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Table of Contents Atomic Symbols
Checkpoint 1
Chemical Formula
Covalent 1
Covalent 2
Ionic 1
Ionic 2
Checkpoint 2
Summary



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Learning Zone - Chemical Symbols and Formula

Learning zone home Atomic Symbols Checkpoint 1

A complete description of an atom can be simplified by means of using the following notation:

where E is the atom symbol shown in the periodic table, Z is the number of protons and A is the atomic mass number.

The mass number is the sum of protons and neutrons. The number of neutron, N, can be worked out as:

Number of neutron = Atomic mass number - number of protons
Or
N= A - Z

The example given above is the atomic symbol for iron. The iron atom has 26 protons and with a mass number of 56. This means there are 56 - 26 = 30 neutrons in the atomic nucleus.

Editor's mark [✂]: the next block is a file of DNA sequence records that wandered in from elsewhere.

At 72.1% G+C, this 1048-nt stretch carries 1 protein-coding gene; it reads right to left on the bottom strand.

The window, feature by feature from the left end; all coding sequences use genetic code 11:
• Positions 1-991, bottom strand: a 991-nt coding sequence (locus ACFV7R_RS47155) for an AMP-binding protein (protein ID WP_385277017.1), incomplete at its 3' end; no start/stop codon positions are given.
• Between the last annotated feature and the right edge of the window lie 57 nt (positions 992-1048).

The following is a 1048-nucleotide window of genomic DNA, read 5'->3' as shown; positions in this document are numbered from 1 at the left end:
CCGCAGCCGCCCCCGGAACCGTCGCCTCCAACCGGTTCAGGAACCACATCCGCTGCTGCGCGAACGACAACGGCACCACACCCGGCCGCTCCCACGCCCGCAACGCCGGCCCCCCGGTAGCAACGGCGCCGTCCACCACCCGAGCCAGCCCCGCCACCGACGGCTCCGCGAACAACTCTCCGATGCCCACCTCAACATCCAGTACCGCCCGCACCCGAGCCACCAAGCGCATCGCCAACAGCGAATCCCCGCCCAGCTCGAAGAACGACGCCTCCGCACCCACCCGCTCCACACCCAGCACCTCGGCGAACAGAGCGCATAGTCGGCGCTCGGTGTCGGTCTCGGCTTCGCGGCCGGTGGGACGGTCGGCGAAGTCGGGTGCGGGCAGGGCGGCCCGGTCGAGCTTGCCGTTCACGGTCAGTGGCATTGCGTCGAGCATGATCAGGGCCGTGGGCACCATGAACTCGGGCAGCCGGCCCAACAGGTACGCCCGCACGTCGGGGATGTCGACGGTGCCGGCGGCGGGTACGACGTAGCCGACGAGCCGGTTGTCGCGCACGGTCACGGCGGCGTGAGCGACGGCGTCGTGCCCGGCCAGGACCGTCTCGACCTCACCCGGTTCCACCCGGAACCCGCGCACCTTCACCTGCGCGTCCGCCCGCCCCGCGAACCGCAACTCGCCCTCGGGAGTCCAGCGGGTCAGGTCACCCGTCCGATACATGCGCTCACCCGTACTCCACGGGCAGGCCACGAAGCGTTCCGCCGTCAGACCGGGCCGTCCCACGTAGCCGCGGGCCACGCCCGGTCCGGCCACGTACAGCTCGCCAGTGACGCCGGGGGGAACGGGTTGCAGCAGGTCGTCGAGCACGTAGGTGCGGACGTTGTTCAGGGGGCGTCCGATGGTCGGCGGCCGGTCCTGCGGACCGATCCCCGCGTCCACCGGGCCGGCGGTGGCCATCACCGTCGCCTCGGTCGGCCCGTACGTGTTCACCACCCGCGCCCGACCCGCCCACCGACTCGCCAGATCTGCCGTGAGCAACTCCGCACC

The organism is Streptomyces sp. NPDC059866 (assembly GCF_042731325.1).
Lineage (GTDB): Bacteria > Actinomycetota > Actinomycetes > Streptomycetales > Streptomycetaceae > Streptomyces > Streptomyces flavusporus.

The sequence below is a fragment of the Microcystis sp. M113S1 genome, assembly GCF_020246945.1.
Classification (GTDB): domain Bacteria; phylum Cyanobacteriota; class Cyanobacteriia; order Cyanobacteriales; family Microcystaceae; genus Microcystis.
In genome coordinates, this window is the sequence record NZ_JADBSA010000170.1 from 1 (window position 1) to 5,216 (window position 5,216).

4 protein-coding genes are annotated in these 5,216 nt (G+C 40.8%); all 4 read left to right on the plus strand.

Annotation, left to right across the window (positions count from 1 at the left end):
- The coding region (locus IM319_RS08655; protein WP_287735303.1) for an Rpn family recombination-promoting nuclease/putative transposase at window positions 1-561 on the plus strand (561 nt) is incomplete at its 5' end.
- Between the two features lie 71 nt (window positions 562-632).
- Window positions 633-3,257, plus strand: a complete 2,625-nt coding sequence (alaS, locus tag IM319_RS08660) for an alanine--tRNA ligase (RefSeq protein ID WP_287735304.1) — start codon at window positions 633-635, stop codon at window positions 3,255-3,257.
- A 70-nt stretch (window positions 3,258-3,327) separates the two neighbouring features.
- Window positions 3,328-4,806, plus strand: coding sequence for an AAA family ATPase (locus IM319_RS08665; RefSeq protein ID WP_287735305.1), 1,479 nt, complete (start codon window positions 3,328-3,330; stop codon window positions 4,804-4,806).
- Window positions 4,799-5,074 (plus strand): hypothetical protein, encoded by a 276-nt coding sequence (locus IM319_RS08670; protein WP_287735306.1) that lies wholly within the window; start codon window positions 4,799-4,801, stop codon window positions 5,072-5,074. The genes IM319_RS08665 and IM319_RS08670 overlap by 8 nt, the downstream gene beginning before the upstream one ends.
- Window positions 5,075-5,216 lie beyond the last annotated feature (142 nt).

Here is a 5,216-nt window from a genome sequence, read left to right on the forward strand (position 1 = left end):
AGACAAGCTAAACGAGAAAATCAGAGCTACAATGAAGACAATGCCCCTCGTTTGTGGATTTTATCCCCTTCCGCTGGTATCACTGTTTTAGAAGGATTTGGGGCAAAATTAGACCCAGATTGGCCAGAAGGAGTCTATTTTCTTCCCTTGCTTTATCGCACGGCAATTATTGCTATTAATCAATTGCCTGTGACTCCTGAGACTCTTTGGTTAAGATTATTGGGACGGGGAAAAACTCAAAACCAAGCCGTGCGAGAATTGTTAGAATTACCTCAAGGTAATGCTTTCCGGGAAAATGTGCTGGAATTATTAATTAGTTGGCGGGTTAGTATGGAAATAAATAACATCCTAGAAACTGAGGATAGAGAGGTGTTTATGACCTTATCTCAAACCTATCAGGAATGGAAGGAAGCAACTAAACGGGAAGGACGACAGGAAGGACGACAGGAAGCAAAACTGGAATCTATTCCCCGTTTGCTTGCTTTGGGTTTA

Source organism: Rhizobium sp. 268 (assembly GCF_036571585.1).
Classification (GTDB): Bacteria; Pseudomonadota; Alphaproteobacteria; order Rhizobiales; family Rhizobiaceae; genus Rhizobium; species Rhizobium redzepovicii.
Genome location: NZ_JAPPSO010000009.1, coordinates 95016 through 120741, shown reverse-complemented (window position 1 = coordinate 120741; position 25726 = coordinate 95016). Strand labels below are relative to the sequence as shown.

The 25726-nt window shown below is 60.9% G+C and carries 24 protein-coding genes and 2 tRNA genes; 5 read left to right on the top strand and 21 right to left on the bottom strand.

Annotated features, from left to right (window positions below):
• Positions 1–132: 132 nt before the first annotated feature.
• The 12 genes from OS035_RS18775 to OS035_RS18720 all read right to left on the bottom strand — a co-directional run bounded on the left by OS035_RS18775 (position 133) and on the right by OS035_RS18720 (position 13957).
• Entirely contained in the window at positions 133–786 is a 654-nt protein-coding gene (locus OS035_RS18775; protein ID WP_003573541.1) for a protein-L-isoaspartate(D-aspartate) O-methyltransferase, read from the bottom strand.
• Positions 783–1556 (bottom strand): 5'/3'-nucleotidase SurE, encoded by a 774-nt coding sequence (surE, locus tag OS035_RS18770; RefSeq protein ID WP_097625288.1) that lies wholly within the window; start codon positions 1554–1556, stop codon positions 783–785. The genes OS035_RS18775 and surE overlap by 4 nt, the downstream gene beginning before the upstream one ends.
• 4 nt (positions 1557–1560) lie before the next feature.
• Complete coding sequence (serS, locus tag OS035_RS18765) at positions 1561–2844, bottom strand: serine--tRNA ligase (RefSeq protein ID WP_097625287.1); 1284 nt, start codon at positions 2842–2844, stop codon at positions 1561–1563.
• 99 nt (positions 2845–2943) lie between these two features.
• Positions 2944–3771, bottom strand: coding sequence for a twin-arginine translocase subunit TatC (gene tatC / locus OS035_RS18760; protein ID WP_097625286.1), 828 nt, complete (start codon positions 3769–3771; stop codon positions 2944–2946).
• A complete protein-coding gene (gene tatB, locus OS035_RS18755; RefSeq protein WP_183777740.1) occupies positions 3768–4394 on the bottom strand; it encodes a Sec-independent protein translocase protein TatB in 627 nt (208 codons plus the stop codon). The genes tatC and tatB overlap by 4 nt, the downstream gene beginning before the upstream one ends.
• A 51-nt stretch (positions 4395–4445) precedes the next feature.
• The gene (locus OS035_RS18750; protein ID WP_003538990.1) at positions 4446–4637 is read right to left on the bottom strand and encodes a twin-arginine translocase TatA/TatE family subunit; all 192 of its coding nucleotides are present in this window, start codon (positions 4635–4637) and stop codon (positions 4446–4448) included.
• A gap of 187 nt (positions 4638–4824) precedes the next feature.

Since Z is unique for each atom, it is common to write as 56Fe or 'iron-56' in the text. In other words, the atomic number is left out since the symbol Fe is sufficient to identify the element as iron.

atoms' names and symbols

Usually, the atom symbols are closely related to the elements in English. For example, the symbol Li refers to lithium; the symbol Ti refers to titanium.

However, this is not always the case. Certain elements, especially those which had discovered since ancients, bear the atom symbols that refer to the elements in Latin. One good example is iron, which has the symbol of Fe (as shown above), which refers to ferrum in Latin. Other examples are potassium, symbol K (kalium in Latin); gold with the symbol Au (aurum in Latin).

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